As any artist knows, using only harsh black and white to draw a picture renders a lifeless portrait. In order to give an object life, you must use shading to give dimension, add depth and show movement. Those shades of gray imbue the inanimate object with life.

It is not only with an artist’s pencils that we find the beauty in shades of grey. Every human being has their metaphorical ‘pencils’ and we go through life drawing our experiences and observations in our minds. But when we only use harsh black and white to depict what happens around us, we fall prey to the cognitive distortion often called ‘splitting.’ Splitting happens when we use our pencils to draw lines of division between ourselves and others. Using only black-and-white thinking forces us into a world of extremes.  

In my clinical work as a social worker, I see this in my clients with statements like:  

“If I make a single mistake, I am totally worthless.”  

“There is nothing good about her, because she said this hurtful thing to me!”  

“If this project isn’t perfect, I am a total failure!”  

All-or-nothing thinking prevents us from seeing the nuances of what it means to be a human being. These thoughts, at their core, are a form of self-harm. The healing balm lies in using gentleness to shift our perspective from one of harsh dualities, to soft shades of grey. Viewed in this light, gentleness becomes a source of strength and power.  

We also see it in our political system, which is designed neither for nuance, nor thoughtful discussion. Regardless of past intent, it is a system that divides and alienates. However, it is possible in this current election cycle to be gentle, regardless of the harshness around us. Continue to have discussions with your family and friends, and engage in active listening. Before we speak, we might ask ourselves “how can I phrase my words in a way that honors myself and the other person?”  

Voting is a practical example of gentleness as power. It is an act of political resistance. While it might be easy to feel overwhelmed in the upcoming presidential election, do not give into the lie that your voice doesn’t matter. Voting allows you the power of choice, regardless of how futile your opinion might feel. Voting draws upon the liminality of gentleness, as it occupies the in-between space of agency and activism.  

Gentleness is not passive; it requires a resistance to brutality. Gentleness does not submit to tyranny, but it responds with a tender awareness of others’ experiences and pain. Much like voting, gentleness responds. It senses, then moves. Philosopher Anne Dufourmantelle wrote that “Gentleness is a force of secret life-giving transformation linked to what the ancients called ‘potentiality’ [puissance]. Without it there is no possibility for life to advance in its becoming.”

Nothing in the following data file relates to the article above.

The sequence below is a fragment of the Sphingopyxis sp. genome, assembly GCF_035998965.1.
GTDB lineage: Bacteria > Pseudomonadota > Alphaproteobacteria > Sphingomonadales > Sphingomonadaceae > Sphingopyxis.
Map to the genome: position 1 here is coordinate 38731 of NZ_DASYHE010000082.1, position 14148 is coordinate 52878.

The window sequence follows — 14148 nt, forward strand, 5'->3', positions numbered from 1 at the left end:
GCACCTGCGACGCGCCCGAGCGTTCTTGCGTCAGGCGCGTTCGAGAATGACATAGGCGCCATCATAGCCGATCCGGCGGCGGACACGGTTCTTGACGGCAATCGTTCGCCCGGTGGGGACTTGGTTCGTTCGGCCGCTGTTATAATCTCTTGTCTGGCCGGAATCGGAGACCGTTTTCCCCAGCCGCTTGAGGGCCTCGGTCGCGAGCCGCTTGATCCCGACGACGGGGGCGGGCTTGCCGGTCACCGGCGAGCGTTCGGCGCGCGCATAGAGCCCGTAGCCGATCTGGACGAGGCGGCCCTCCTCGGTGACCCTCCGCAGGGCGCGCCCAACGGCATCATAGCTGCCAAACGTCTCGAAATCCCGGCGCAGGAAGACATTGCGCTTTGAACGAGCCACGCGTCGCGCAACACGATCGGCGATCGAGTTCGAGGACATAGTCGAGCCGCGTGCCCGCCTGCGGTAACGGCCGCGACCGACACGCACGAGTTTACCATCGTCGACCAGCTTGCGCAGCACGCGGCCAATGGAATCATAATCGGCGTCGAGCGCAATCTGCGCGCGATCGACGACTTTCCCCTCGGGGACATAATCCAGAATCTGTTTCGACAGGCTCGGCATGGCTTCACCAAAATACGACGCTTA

Gentleness is both soft and fierce, and so are you. Remember this when you feel overwhelmed by the violence on the news.

So how do we allow gentleness to become a source of our inner-strength? Dufourmantelle wrote, “Life places gentleness within us originally.” With Dufourmantelle’s wisdom in mind, I have composed six rules of softness, that I believe will help you in rediscovering your own gentle-power. First, study yourself — gentleness is less a feeling, more an epistemological stance. it is a way of knowing. Practice self-intimacy as a way to facilitate inner-gentleness. Second, honor your harshness — no one is gentle all the time. Observe areas in your life where you are harsh or resentful. Ask yourself, “why?” without judgement.  Third, relinquish control — gentleness never dictates nor demands. Be gentle with yourself, so that you do not become your own tyrant. Then, honor your pain — what hurts? Validate your feelings. Next, make your pain “pay rent” — gentleness asks us to acknowledge our trauma. Integrate your discomfort and allow yourself to process the hurt. Only once we validate the wounds, can we channel them outward as empathy. Finally, you are already gentle — you can’t force it or demand it; gentleness just is. You were born gentle. Only you know the unique way that you embody gentleness.   

In our society that profits from harshness and division, use your gentleness as a power, by resisting rancor. Occupy the liminal spaces. Notice the in-between worlds. Like an artist, take out your pencils and use shading to soften any dichotomous thinking. It is in those shades of gray that you will discover the power of your gentleness.

MIA TABIB YDS ’20 is a therapist and social worker in New Haven. Contact her at